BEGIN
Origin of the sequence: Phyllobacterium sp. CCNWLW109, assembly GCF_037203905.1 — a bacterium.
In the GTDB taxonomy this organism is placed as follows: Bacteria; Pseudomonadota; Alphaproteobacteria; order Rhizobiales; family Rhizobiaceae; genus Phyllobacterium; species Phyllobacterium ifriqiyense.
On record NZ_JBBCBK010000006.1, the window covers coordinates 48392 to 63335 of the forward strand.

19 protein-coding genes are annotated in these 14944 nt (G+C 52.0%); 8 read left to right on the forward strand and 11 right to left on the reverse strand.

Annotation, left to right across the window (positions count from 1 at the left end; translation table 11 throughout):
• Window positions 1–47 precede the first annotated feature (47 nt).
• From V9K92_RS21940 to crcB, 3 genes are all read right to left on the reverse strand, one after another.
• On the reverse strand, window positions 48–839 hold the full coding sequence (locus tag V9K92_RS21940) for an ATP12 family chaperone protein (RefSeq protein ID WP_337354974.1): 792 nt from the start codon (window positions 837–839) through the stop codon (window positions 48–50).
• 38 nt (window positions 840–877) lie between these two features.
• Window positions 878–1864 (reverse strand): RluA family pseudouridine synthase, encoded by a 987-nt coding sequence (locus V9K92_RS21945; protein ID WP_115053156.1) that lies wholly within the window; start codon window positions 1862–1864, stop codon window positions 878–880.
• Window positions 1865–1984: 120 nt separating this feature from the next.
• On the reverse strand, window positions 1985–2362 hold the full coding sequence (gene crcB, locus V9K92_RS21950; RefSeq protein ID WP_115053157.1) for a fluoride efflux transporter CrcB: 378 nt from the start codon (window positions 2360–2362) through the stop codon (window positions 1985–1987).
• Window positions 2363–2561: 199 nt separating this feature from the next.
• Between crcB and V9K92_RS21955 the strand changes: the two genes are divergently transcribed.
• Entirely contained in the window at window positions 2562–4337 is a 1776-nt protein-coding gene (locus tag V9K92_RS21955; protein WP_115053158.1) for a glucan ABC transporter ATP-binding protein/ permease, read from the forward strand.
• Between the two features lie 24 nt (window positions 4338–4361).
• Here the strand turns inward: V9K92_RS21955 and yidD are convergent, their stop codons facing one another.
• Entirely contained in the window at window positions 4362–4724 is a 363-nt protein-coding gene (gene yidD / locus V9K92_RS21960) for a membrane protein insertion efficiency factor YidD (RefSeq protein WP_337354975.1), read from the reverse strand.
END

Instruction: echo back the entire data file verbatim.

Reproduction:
Origin of the sequence: Phyllobacterium sp. CCNWLW109, assembly GCF_037203905.1 — a bacterium.
In the GTDB taxonomy this organism is placed as follows: Bacteria; Pseudomonadota; Alphaproteobacteria; order Rhizobiales; family Rhizobiaceae; genus Phyllobacterium; species Phyllobacterium ifriqiyense.
On record NZ_JBBCBK010000006.1, the window covers coordinates 48392 to 63335 of the forward strand.

19 protein-coding genes are annotated in these 14944 nt (G+C 52.0%); 8 read left to right on the forward strand and 11 right to left on the reverse strand.

Annotation, left to right across the window (positions count from 1 at the left end; translation table 11 throughout):
• Window positions 1–47 precede the first annotated feature (47 nt).
• From V9K92_RS21940 to crcB, 3 genes are all read right to left on the reverse strand, one after another.
• On the reverse strand, window positions 48–839 hold the full coding sequence (locus tag V9K92_RS21940) for an ATP12 family chaperone protein (RefSeq protein ID WP_337354974.1): 792 nt from the start codon (window positions 837–839) through the stop codon (window positions 48–50).
• 38 nt (window positions 840–877) lie between these two features.
• Window positions 878–1864 (reverse strand): RluA family pseudouridine synthase, encoded by a 987-nt coding sequence (locus V9K92_RS21945; protein ID WP_115053156.1) that lies wholly within the window; start codon window positions 1862–1864, stop codon window positions 878–880.
• Window positions 1865–1984: 120 nt separating this feature from the next.
• On the reverse strand, window positions 1985–2362 hold the full coding sequence (gene crcB, locus V9K92_RS21950; RefSeq protein ID WP_115053157.1) for a fluoride efflux transporter CrcB: 378 nt from the start codon (window positions 2360–2362) through the stop codon (window positions 1985–1987).
• Window positions 2363–2561: 199 nt separating this feature from the next.
• Between crcB and V9K92_RS21955 the strand changes: the two genes are divergently transcribed.
• Entirely contained in the window at window positions 2562–4337 is a 1776-nt protein-coding gene (locus tag V9K92_RS21955; protein WP_115053158.1) for a glucan ABC transporter ATP-binding protein/ permease, read from the forward strand.
• Between the two features lie 24 nt (window positions 4338–4361).
• Here the strand turns inward: V9K92_RS21955 and yidD are convergent, their stop codons facing one another.
• Entirely contained in the window at window positions 4362–4724 is a 363-nt protein-coding gene (gene yidD / locus V9K92_RS21960) for a membrane protein insertion efficiency factor YidD (RefSeq protein WP_337354975.1), read from the reverse strand.